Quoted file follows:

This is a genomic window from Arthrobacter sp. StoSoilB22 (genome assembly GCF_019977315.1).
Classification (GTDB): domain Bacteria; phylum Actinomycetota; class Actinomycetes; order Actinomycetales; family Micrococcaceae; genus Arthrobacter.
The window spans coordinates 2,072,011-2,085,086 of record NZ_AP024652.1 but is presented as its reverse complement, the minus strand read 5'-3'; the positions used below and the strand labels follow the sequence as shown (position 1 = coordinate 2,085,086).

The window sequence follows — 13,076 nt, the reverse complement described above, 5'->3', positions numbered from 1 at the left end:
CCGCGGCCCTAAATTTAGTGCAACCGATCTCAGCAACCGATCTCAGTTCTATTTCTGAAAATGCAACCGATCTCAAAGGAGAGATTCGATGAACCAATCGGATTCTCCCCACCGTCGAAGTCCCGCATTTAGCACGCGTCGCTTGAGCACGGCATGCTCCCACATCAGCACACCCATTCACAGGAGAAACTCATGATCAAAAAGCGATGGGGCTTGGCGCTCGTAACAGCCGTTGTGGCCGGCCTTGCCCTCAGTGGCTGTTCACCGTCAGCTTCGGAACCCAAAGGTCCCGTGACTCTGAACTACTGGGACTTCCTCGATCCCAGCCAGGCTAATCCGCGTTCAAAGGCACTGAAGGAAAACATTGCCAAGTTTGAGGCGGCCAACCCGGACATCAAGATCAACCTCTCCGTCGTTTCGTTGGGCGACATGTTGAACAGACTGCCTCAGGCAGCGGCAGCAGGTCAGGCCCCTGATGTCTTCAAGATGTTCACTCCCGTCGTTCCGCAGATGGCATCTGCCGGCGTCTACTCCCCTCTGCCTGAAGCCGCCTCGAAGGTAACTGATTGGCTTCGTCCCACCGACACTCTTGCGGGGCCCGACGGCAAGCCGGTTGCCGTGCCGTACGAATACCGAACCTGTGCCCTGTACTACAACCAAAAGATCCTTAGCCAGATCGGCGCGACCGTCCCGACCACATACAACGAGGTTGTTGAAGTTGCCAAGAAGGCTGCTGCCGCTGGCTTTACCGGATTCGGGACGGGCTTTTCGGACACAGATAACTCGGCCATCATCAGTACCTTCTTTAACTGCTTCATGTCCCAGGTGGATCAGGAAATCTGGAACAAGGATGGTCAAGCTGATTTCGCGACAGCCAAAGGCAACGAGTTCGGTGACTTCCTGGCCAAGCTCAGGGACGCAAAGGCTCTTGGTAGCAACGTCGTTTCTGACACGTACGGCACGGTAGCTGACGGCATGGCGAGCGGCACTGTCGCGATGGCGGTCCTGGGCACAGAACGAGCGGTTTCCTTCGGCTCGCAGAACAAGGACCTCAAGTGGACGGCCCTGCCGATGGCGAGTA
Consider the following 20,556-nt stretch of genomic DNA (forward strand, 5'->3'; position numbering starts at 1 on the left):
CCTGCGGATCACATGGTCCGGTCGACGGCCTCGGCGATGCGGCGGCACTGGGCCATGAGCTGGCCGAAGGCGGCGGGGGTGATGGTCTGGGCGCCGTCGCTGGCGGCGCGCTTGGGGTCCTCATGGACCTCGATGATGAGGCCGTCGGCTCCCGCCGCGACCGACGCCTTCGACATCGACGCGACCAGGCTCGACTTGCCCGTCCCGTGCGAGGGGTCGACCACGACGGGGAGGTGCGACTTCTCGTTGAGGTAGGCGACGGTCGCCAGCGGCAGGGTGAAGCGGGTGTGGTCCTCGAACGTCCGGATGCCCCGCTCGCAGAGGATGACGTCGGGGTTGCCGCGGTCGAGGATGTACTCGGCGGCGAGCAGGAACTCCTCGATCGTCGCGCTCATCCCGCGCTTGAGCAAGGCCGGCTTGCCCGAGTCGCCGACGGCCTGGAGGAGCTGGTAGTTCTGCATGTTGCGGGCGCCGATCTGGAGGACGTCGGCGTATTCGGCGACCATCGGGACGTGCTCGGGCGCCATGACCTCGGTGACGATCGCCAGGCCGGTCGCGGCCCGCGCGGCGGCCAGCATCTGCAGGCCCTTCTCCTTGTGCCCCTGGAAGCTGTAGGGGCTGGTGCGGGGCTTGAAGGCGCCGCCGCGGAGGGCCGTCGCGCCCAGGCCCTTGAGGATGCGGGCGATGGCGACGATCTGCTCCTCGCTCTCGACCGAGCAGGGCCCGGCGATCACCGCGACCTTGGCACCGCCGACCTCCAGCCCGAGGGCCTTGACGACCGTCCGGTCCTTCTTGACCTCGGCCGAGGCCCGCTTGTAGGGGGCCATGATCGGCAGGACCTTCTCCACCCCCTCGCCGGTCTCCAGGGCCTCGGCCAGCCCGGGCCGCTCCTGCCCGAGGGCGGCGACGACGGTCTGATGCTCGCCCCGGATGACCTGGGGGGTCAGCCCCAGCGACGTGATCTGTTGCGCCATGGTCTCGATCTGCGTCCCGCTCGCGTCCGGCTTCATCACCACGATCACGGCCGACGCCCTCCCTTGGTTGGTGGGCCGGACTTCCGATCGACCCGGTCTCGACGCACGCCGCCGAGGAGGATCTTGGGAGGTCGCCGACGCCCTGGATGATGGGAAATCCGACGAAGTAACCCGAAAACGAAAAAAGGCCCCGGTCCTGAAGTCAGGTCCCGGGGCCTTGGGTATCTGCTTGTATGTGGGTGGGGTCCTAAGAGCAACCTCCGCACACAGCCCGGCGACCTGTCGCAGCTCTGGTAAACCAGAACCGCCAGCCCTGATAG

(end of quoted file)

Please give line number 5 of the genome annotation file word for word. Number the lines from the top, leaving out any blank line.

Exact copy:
CCGCGGCCCTAAATTTAGTGCAACCGATCTCAGCAACCGATCTCAGTTCTATTTCTGAAAATGCAACCGATCTCAAAGGAGAGATTCGATGAACCAATCGGATTCTCCCCACCGTCGAAGTCCCGCATTTAGCACGCGTCGCTTGAGCACGGCATGCTCCCACATCAGCACACCCATTCACAGGAGAAACTCATGATCAAAAAGCGATGGGGCTTGGCGCTCGTAACAGCCGTTGTGGCCGGCCTTGCCCTCAGTGGCTGTTCACCGTCAGCTTCGGAACCCAAAGGTCCCGTGACTCTGAACTACTGGGACTTCCTCGATCCCAGCCAGGCTAATCCGCGTTCAAAGGCACTGAAGGAAAACATTGCCAAGTTTGAGGCGGCCAACCCGGACATCAAGATCAACCTCTCCGTCGTTTCGTTGGGCGACATGTTGAACAGACTGCCTCAGGCAGCGGCAGCAGGTCAGGCCCCTGATGTCTTCAAGATGTTCACTCCCGTCGTTCCGCAGATGGCATCTGCCGGCGTCTACTCCCCTCTGCCTGAAGCCGCCTCGAAGGTAACTGATTGGCTTCGTCCCACCGACACTCTTGCGGGGCCCGACGGCAAGCCGGTTGCCGTGCCGTACGAATACCGAACCTGTGCCCTGTACTACAACCAAAAGATCCTTAGCCAGATCGGCGCGACCGTCCCGACCACATACAACGAGGTTGTTGAAGTTGCCAAGAAGGCTGCTGCCGCTGGCTTTACCGGATTCGGGACGGGCTTTTCGGACACAGATAACTCGGCCATCATCAGTACCTTCTTTAACTGCTTCATGTCCCAGGTGGATCAGGAAATCTGGAACAAGGATGGTCAAGCTGATTTCGCGACAGCCAAAGGCAACGAGTTCGGTGACTTCCTGGCCAAGCTCAGGGACGCAAAGGCTCTTGGTAGCAACGTCGTTTCTGACACGTACGGCACGGTAGCTGACGGCATGGCGAGCGGCACTGTCGCGATGGCGGTCCTGGGCACAGAACGAGCGGTTTCCTTCGGCTCGCAGAACAAGGACCTCAAGTGGACGGCCCTGCCGATGGCGAGTA